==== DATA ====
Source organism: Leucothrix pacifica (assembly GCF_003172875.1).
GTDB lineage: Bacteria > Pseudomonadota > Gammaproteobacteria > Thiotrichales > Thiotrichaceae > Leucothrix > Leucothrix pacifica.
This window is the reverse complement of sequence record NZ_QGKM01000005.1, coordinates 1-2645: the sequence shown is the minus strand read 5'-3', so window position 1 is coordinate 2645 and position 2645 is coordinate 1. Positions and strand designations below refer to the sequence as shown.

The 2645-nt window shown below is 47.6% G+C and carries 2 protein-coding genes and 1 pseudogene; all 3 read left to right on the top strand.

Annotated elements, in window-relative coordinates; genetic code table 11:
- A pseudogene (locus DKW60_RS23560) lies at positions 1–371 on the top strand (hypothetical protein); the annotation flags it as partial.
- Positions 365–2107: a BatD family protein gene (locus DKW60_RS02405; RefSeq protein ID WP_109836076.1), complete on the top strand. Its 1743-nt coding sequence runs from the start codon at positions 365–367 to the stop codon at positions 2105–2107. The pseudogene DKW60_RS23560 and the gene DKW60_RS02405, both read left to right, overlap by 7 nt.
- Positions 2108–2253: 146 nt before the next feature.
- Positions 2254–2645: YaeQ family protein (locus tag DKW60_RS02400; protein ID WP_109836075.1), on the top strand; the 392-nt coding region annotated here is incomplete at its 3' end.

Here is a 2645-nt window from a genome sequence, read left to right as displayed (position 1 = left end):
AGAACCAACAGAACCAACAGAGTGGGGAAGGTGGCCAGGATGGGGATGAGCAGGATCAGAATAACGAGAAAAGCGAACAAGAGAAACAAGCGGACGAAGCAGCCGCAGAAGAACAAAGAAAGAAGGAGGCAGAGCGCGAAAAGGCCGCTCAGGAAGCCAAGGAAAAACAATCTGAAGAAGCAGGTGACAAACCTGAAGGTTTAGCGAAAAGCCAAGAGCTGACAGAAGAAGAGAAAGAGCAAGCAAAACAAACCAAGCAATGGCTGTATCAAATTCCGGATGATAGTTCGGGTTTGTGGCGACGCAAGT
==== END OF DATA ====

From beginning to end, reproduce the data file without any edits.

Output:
Source organism: Leucothrix pacifica (assembly GCF_003172875.1).
GTDB lineage: Bacteria > Pseudomonadota > Gammaproteobacteria > Thiotrichales > Thiotrichaceae > Leucothrix > Leucothrix pacifica.
This window is the reverse complement of sequence record NZ_QGKM01000005.1, coordinates 1-2645: the sequence shown is the minus strand read 5'-3', so window position 1 is coordinate 2645 and position 2645 is coordinate 1. Positions and strand designations below refer to the sequence as shown.

The 2645-nt window shown below is 47.6% G+C and carries 2 protein-coding genes and 1 pseudogene; all 3 read left to right on the top strand.

Annotated elements, in window-relative coordinates; genetic code table 11:
- A pseudogene (locus DKW60_RS23560) lies at positions 1–371 on the top strand (hypothetical protein); the annotation flags it as partial.
- Positions 365–2107: a BatD family protein gene (locus DKW60_RS02405; RefSeq protein ID WP_109836076.1), complete on the top strand. Its 1743-nt coding sequence runs from the start codon at positions 365–367 to the stop codon at positions 2105–2107. The pseudogene DKW60_RS23560 and the gene DKW60_RS02405, both read left to right, overlap by 7 nt.
- Positions 2108–2253: 146 nt before the next feature.
- Positions 2254–2645: YaeQ family protein (locus tag DKW60_RS02400; protein ID WP_109836075.1), on the top strand; the 392-nt coding region annotated here is incomplete at its 3' end.

Here is a 2645-nt window from a genome sequence, read left to right as displayed (position 1 = left end):
AGAACCAACAGAACCAACAGAGTGGGGAAGGTGGCCAGGATGGGGATGAGCAGGATCAGAATAACGAGAAAAGCGAACAAGAGAAACAAGCGGACGAAGCAGCCGCAGAAGAACAAAGAAAGAAGGAGGCAGAGCGCGAAAAGGCCGCTCAGGAAGCCAAGGAAAAACAATCTGAAGAAGCAGGTGACAAACCTGAAGGTTTAGCGAAAAGCCAAGAGCTGACAGAAGAAGAGAAAGAGCAAGCAAAACAAACCAAGCAATGGCTGTATCAAATTCCGGATGATAGTTCGGGTTTGTGGCGACGCAAGT